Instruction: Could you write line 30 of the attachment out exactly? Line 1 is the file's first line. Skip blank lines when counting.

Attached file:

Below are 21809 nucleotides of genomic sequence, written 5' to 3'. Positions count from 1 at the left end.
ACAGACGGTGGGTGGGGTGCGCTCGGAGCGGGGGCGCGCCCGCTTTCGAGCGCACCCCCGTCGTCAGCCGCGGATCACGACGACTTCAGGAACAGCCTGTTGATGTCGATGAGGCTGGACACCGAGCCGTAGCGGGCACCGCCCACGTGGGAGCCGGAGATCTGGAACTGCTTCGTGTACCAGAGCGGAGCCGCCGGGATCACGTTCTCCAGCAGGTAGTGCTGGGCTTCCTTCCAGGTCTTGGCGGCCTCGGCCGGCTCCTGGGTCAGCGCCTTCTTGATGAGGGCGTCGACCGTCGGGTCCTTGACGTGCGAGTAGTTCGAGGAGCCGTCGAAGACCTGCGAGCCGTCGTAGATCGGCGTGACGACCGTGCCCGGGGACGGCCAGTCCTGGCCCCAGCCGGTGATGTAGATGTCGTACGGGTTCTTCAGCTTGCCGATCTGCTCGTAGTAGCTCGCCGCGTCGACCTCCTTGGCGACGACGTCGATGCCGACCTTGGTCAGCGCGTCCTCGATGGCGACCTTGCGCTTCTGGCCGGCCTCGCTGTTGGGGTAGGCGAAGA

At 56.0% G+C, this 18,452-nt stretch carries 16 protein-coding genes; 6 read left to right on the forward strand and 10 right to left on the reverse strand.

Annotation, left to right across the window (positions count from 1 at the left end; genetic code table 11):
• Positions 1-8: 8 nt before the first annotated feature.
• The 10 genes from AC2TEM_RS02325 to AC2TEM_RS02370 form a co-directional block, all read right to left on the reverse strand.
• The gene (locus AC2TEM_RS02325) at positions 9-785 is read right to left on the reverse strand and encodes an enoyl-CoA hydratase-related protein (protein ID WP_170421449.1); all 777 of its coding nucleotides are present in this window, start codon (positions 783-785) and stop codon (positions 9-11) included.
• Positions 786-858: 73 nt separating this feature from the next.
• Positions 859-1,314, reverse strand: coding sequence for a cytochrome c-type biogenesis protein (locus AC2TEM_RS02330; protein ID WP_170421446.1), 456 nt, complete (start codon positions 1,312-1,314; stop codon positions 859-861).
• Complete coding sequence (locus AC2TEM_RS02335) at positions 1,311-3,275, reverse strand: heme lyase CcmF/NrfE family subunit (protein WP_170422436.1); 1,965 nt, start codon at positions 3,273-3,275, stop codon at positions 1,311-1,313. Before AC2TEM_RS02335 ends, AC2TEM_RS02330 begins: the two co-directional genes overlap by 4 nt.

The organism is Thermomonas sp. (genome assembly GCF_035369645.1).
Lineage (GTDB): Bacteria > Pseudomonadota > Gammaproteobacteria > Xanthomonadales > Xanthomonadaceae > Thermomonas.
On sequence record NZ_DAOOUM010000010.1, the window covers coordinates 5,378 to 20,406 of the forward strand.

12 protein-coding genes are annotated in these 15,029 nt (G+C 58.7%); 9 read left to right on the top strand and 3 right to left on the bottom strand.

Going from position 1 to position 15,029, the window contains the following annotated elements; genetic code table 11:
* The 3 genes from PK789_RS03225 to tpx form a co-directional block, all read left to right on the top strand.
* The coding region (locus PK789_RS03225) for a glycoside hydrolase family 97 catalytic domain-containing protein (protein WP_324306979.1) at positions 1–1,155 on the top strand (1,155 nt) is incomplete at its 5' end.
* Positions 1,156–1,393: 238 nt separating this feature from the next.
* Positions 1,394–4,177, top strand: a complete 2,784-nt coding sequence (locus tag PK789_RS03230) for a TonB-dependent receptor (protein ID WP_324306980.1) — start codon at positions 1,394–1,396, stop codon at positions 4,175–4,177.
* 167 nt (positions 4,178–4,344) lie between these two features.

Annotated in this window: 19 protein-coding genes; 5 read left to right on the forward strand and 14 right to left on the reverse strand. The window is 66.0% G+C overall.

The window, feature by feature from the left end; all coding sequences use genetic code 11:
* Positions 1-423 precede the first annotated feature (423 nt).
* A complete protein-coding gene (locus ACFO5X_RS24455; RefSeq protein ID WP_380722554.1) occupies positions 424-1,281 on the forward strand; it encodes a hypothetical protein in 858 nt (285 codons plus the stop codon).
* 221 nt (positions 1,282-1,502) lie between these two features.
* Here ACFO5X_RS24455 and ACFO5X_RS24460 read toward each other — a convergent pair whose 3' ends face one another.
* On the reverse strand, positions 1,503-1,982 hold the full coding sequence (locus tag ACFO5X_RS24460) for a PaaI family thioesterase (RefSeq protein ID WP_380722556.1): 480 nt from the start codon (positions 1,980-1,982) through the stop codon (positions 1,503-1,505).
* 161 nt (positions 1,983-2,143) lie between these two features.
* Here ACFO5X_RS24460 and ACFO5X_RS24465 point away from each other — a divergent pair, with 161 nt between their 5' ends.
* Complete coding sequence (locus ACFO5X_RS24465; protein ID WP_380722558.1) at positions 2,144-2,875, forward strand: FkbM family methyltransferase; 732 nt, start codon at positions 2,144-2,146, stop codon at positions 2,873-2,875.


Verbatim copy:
* Complete coding sequence (locus ACFO5X_RS24465; protein ID WP_380722558.1) at positions 2,144-2,875, forward strand: FkbM family methyltransferase; 732 nt, start codon at positions 2,144-2,146, stop codon at positions 2,873-2,875.